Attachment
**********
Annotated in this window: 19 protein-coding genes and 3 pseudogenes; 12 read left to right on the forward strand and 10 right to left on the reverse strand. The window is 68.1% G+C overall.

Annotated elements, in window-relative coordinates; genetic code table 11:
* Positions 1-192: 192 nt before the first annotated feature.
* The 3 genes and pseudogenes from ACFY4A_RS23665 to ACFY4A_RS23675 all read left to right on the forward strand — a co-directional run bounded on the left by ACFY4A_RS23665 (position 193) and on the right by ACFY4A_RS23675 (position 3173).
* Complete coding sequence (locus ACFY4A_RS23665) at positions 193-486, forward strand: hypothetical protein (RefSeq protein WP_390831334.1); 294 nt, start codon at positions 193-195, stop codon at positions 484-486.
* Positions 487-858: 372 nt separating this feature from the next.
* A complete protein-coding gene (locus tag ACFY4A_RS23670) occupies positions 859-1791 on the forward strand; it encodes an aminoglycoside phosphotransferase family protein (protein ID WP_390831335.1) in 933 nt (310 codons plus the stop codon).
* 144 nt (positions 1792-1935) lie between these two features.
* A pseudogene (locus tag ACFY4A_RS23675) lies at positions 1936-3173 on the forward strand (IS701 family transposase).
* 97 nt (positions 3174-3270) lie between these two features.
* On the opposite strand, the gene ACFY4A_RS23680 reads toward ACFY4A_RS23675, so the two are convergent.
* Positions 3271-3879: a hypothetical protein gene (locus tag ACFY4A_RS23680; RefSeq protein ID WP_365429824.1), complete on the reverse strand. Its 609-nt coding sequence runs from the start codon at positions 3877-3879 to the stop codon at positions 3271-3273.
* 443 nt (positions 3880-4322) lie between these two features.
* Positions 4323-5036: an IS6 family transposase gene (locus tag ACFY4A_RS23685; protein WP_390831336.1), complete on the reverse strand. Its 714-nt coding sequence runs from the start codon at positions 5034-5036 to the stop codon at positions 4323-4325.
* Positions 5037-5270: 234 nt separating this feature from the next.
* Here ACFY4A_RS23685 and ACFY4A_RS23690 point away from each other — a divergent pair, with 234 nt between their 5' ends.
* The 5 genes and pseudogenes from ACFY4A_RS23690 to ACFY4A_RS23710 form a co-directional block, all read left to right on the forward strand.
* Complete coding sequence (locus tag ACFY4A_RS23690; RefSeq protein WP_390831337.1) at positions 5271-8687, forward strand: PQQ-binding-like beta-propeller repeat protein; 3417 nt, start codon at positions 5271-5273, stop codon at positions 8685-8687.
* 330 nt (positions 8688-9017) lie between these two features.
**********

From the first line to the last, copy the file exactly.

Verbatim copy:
Annotated in this window: 19 protein-coding genes and 3 pseudogenes; 12 read left to right on the forward strand and 10 right to left on the reverse strand. The window is 68.1% G+C overall.

Annotated elements, in window-relative coordinates; genetic code table 11:
* Positions 1-192: 192 nt before the first annotated feature.
* The 3 genes and pseudogenes from ACFY4A_RS23665 to ACFY4A_RS23675 all read left to right on the forward strand — a co-directional run bounded on the left by ACFY4A_RS23665 (position 193) and on the right by ACFY4A_RS23675 (position 3173).
* Complete coding sequence (locus ACFY4A_RS23665) at positions 193-486, forward strand: hypothetical protein (RefSeq protein WP_390831334.1); 294 nt, start codon at positions 193-195, stop codon at positions 484-486.
* Positions 487-858: 372 nt separating this feature from the next.
* A complete protein-coding gene (locus tag ACFY4A_RS23670) occupies positions 859-1791 on the forward strand; it encodes an aminoglycoside phosphotransferase family protein (protein ID WP_390831335.1) in 933 nt (310 codons plus the stop codon).
* 144 nt (positions 1792-1935) lie between these two features.
* A pseudogene (locus tag ACFY4A_RS23675) lies at positions 1936-3173 on the forward strand (IS701 family transposase).
* 97 nt (positions 3174-3270) lie between these two features.
* On the opposite strand, the gene ACFY4A_RS23680 reads toward ACFY4A_RS23675, so the two are convergent.
* Positions 3271-3879: a hypothetical protein gene (locus tag ACFY4A_RS23680; RefSeq protein ID WP_365429824.1), complete on the reverse strand. Its 609-nt coding sequence runs from the start codon at positions 3877-3879 to the stop codon at positions 3271-3273.
* 443 nt (positions 3880-4322) lie between these two features.
* Positions 4323-5036: an IS6 family transposase gene (locus tag ACFY4A_RS23685; protein WP_390831336.1), complete on the reverse strand. Its 714-nt coding sequence runs from the start codon at positions 5034-5036 to the stop codon at positions 4323-4325.
* Positions 5037-5270: 234 nt separating this feature from the next.
* Here ACFY4A_RS23685 and ACFY4A_RS23690 point away from each other — a divergent pair, with 234 nt between their 5' ends.
* The 5 genes and pseudogenes from ACFY4A_RS23690 to ACFY4A_RS23710 form a co-directional block, all read left to right on the forward strand.
* Complete coding sequence (locus tag ACFY4A_RS23690; RefSeq protein WP_390831337.1) at positions 5271-8687, forward strand: PQQ-binding-like beta-propeller repeat protein; 3417 nt, start codon at positions 5271-5273, stop codon at positions 8685-8687.
* 330 nt (positions 8688-9017) lie between these two features.